Arc’s main focus is LED lighting, offering a three-year warranty. The series is DOT-approved and ultra-bright, including a fan for cooling. The housing body fits import applications, as well. Additionally, Arc offers Built Bright, a series made specifically for work trucks that plug easily together without the need for drilling. The company also carries Truck Cover USA, a rolling bed cover with a small cannister. One such cover is also designed as a combination tool box and tonneau cover. Finally, Arc also offers Trimax locks, a full series of locks of all types, and Raptor, a full series of easily bolted on step-boards.


Sony’s new XAV-AX3700 radio provides iDatalink Maestro SR, RR, and RR2 compatibility and wired CarPlay in a shallow-depth, Single-DIN mount chassis. This 6.95” touchscreen multimedia unit combines Sony’s friendly User Interface and reliability with a resistive anti-glare screen. It provides Sony’s excellent Bluetooth with LDAC technology for an enhanced streaming experience. This radio is focused on high-value vehicle connectivity with the iDatalink products but eschews wireless CarPlay and all Android Auto capability to be cost-effective.


The SPEED series—Stealth Perfect Engineered Enclosure Design—was initially introduced at KnowledgeFest Las Vegas. This is the latest in the Solopass compact enclosure systems from Audiomobile, intended to meet the needs of upscale specialty retailers. At KnowledgeFest Nashville, the company debuted its first vehiclespecific Stealthbox solutions. Retailers can anticipate an array of new releases this year, each one with its own unique design.


The RealTruck Retrax EQ is the company’s latest retractable cover which ties into the factory system, allowing for use of the factory key fob to open and close the cover. There’s no need for an additional fob. The integrated T-slot system allows for rails to be mounted. Additionally, RealTruck sells an optional key pad that will open and close the cover and lock and unlock the doors, among other features. This is a high-end, durable cover.

 Hot Sellers 44 Mobile Electronics June 2024

Motorcycle Kit

The SXMKR97 is the smallest and most compact SiriusXM® Satellite Radio motorcycle kit on the market. The Commander Touch system features a beautiful full-color touch screen display controller that allows you to pause and rewind capability SiriusXM® programming. The display controller dimensions are 4.1" W x 1.7" H x .5" D. Perfect for a discrete and clean installation into any motorcycle dash or console.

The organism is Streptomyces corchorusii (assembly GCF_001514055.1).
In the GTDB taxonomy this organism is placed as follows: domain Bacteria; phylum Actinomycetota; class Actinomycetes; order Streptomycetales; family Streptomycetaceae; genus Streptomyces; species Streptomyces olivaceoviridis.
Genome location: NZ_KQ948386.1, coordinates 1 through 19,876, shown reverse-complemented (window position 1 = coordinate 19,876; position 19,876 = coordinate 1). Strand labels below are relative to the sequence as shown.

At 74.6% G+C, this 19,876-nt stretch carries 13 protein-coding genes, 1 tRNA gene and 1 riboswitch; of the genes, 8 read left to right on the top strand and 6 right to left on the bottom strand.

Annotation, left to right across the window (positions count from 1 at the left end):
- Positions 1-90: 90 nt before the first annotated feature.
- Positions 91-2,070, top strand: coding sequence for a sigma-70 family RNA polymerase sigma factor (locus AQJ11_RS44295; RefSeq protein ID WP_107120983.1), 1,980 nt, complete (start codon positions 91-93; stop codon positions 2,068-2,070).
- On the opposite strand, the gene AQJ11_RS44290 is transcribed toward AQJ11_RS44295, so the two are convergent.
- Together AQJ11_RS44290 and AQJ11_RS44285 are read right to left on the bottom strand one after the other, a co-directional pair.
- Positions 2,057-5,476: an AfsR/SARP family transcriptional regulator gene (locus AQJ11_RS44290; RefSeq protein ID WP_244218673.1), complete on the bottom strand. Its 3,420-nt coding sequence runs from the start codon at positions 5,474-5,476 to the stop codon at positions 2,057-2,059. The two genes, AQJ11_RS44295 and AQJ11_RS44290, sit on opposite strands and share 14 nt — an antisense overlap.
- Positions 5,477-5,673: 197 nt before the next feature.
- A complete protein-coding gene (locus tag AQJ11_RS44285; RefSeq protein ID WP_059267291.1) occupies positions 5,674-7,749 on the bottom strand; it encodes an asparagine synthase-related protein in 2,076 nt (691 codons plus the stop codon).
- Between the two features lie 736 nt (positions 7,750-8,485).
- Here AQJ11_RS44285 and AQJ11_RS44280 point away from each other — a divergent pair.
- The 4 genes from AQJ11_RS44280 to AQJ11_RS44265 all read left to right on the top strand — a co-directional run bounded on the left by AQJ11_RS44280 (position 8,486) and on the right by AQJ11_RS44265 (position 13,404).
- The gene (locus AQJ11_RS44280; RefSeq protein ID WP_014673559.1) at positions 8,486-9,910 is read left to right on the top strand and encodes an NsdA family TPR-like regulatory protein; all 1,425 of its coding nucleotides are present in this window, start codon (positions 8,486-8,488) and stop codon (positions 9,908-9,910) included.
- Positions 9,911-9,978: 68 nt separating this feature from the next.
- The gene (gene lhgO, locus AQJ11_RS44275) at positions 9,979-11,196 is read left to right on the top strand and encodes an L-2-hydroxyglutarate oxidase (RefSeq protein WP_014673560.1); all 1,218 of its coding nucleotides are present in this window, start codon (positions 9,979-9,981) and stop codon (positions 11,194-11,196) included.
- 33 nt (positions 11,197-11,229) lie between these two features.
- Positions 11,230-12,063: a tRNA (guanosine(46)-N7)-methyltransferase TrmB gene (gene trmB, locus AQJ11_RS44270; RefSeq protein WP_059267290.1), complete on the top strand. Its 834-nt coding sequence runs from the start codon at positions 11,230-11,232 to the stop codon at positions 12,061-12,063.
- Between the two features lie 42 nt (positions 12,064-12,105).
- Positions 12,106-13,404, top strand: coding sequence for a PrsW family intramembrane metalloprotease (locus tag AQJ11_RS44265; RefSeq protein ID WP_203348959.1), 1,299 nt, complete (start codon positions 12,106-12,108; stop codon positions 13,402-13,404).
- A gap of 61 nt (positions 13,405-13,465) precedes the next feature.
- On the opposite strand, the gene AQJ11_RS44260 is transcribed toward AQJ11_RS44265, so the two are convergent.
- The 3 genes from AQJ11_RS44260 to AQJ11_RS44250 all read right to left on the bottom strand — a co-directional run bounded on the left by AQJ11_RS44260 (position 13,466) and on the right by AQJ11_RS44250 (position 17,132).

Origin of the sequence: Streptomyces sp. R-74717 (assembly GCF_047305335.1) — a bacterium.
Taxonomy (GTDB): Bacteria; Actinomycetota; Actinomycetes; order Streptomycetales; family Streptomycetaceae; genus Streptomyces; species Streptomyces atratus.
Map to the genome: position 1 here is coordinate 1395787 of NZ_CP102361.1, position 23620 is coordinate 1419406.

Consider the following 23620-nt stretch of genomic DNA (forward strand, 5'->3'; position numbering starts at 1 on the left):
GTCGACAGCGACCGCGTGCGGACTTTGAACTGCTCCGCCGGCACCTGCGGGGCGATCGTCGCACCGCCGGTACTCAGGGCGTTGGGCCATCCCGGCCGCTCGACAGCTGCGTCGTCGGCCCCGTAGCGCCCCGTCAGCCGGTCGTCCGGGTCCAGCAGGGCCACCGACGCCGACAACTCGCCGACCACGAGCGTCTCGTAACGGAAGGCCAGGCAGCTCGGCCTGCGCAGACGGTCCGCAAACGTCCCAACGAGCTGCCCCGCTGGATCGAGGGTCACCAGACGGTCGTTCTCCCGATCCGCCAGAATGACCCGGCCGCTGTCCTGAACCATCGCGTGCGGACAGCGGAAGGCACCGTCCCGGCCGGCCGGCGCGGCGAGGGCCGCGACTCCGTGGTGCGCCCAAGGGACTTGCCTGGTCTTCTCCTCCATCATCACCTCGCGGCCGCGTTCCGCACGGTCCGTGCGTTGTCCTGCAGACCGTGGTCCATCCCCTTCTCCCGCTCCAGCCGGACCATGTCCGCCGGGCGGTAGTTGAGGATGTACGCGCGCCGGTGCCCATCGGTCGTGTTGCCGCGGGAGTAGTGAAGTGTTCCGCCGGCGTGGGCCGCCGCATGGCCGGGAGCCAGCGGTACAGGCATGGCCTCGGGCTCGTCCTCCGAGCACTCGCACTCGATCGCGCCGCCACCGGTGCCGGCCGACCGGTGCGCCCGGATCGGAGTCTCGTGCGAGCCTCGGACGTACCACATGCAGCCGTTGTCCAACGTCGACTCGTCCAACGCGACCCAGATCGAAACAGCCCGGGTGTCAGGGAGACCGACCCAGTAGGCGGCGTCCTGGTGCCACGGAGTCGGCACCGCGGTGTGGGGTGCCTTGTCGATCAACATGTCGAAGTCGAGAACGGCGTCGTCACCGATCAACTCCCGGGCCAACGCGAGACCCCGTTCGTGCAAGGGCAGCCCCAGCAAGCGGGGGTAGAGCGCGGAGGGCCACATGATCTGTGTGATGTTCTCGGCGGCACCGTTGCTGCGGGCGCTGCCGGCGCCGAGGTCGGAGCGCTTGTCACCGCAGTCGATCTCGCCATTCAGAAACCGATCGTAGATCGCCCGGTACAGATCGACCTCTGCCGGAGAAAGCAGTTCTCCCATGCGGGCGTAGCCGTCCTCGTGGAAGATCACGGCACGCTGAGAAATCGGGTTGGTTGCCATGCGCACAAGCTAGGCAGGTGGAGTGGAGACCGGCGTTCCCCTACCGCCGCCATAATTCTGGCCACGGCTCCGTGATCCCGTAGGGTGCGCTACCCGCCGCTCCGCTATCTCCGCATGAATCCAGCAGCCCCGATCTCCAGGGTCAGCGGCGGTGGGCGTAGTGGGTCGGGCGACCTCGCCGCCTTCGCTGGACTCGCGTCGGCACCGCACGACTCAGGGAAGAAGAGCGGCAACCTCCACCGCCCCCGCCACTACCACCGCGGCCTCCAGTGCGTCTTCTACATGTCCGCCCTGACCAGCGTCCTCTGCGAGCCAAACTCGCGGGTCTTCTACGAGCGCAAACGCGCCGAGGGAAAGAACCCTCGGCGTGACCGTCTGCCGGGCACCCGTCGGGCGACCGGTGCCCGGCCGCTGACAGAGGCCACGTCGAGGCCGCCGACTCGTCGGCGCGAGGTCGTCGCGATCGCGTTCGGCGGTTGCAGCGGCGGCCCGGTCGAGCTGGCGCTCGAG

•Touch Screen Display

•Water Resistant Case

•Hide-away Tuner

•3 Mounting Options

•Universal Audio Adapters

•Advanced SiriusXM® (800) 595-0845


How can you create content to attract clients and keep them coming back? Kaitlyn Young of Social Media Doctor shared her own take at KnowledgeFest Nashville.

Kaitlyn Young, founder of Social Media Doctor, shared with attendees at KnowledgeFest that she grew her business from scratch into a wildly successful enterprise in just two years. “I wasn’t always in this field. I worked at Walmart.” She shared that after she began experimenting with social media, doors opened for her. “If I can do it,

anyone can,” she said, adding that it doesn’t require much time at all. She recommended scheduling the time like anything else.

“I often hear this: ‘I don’t have the time.’ But if you have time to get up and walk across your shop, or if you have time to scroll on social media, you have time for this. Put it on your calender, reserving

15 minutes.” It only takes one post a day, she said, to begin to build a following.


There still may be businesses who feel they don’t need to put any energy into growing their social media presence, Young said. “You might have a great

 strategy & tactics 46 Mobile Electronics June 2024

Google presence, strong word-of-mouth marketing and so maybe you feel like you don’t need to worry about it. But if I get a comment on a post, that means I just started a conversation with someone that could turn into a sale,” she explained. “You can use this to demonstrate that you’re an authority in your field.”

Young said many people in the industry aren’t utilizing social media to its full potential, and it’s important to begin by including the store’s audience in its journey. “Let’s say you’re starting a new project and the client is nervous about it. When you start making social media posts to show your progress, you’re putting that client at ease, and you’re also showing other people what goes on behind your doors.” That authenticity, she added, is what wins people over day after day.